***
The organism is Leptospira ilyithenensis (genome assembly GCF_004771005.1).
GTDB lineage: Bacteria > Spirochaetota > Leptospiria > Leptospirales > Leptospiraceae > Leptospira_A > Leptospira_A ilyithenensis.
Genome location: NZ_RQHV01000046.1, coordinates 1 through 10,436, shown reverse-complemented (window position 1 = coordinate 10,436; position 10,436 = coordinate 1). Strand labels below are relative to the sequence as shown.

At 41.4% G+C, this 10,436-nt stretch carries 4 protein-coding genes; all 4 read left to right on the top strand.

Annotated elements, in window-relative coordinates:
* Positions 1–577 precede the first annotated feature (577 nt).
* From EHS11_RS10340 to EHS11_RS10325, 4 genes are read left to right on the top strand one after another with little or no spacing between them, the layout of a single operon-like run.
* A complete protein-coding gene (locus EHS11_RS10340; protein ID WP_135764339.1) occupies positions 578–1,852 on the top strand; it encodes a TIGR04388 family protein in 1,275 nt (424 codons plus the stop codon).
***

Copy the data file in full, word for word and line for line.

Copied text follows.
The organism is Leptospira ilyithenensis (genome assembly GCF_004771005.1).
GTDB lineage: Bacteria > Spirochaetota > Leptospiria > Leptospirales > Leptospiraceae > Leptospira_A > Leptospira_A ilyithenensis.
Genome location: NZ_RQHV01000046.1, coordinates 1 through 10,436, shown reverse-complemented (window position 1 = coordinate 10,436; position 10,436 = coordinate 1). Strand labels below are relative to the sequence as shown.

At 41.4% G+C, this 10,436-nt stretch carries 4 protein-coding genes; all 4 read left to right on the top strand.

Annotated elements, in window-relative coordinates:
* Positions 1–577 precede the first annotated feature (577 nt).
* From EHS11_RS10340 to EHS11_RS10325, 4 genes are read left to right on the top strand one after another with little or no spacing between them, the layout of a single operon-like run.
* A complete protein-coding gene (locus EHS11_RS10340; protein ID WP_135764339.1) occupies positions 578–1,852 on the top strand; it encodes a TIGR04388 family protein in 1,275 nt (424 codons plus the stop codon).